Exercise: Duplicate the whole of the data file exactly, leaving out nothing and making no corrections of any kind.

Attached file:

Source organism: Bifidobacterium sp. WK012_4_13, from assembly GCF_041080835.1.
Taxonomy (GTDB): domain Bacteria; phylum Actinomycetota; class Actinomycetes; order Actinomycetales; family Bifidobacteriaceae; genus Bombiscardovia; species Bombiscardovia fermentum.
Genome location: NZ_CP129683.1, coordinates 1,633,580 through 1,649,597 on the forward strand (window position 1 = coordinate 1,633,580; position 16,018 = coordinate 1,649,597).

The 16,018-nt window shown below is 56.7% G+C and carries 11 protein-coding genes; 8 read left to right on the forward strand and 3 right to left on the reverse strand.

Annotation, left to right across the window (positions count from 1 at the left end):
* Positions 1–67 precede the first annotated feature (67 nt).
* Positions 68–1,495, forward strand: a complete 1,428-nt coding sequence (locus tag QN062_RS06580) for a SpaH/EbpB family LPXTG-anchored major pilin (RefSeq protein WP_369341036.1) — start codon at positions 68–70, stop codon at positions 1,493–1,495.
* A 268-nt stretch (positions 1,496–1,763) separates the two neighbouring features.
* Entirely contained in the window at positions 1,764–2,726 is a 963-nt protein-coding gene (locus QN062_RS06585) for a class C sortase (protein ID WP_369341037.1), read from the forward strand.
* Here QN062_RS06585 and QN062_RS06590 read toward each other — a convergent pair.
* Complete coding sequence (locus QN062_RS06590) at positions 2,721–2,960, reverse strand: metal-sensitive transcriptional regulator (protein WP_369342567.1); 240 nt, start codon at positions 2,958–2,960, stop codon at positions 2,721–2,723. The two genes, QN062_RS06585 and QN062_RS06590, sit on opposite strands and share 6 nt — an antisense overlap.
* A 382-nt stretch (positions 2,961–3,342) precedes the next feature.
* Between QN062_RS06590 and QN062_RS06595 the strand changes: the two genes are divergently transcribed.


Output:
Source organism: Bifidobacterium sp. WK012_4_13, from assembly GCF_041080835.1.
Taxonomy (GTDB): domain Bacteria; phylum Actinomycetota; class Actinomycetes; order Actinomycetales; family Bifidobacteriaceae; genus Bombiscardovia; species Bombiscardovia fermentum.
Genome location: NZ_CP129683.1, coordinates 1,633,580 through 1,649,597 on the forward strand (window position 1 = coordinate 1,633,580; position 16,018 = coordinate 1,649,597).

The 16,018-nt window shown below is 56.7% G+C and carries 11 protein-coding genes; 8 read left to right on the forward strand and 3 right to left on the reverse strand.

Annotation, left to right across the window (positions count from 1 at the left end):
* Positions 1–67 precede the first annotated feature (67 nt).
* Positions 68–1,495, forward strand: a complete 1,428-nt coding sequence (locus tag QN062_RS06580) for a SpaH/EbpB family LPXTG-anchored major pilin (RefSeq protein WP_369341036.1) — start codon at positions 68–70, stop codon at positions 1,493–1,495.
* A 268-nt stretch (positions 1,496–1,763) separates the two neighbouring features.
* Entirely contained in the window at positions 1,764–2,726 is a 963-nt protein-coding gene (locus QN062_RS06585) for a class C sortase (protein ID WP_369341037.1), read from the forward strand.
* Here QN062_RS06585 and QN062_RS06590 read toward each other — a convergent pair.
* Complete coding sequence (locus QN062_RS06590) at positions 2,721–2,960, reverse strand: metal-sensitive transcriptional regulator (protein WP_369342567.1); 240 nt, start codon at positions 2,958–2,960, stop codon at positions 2,721–2,723. The two genes, QN062_RS06585 and QN062_RS06590, sit on opposite strands and share 6 nt — an antisense overlap.
* A 382-nt stretch (positions 2,961–3,342) precedes the next feature.
* Between QN062_RS06590 and QN062_RS06595 the strand changes: the two genes are divergently transcribed.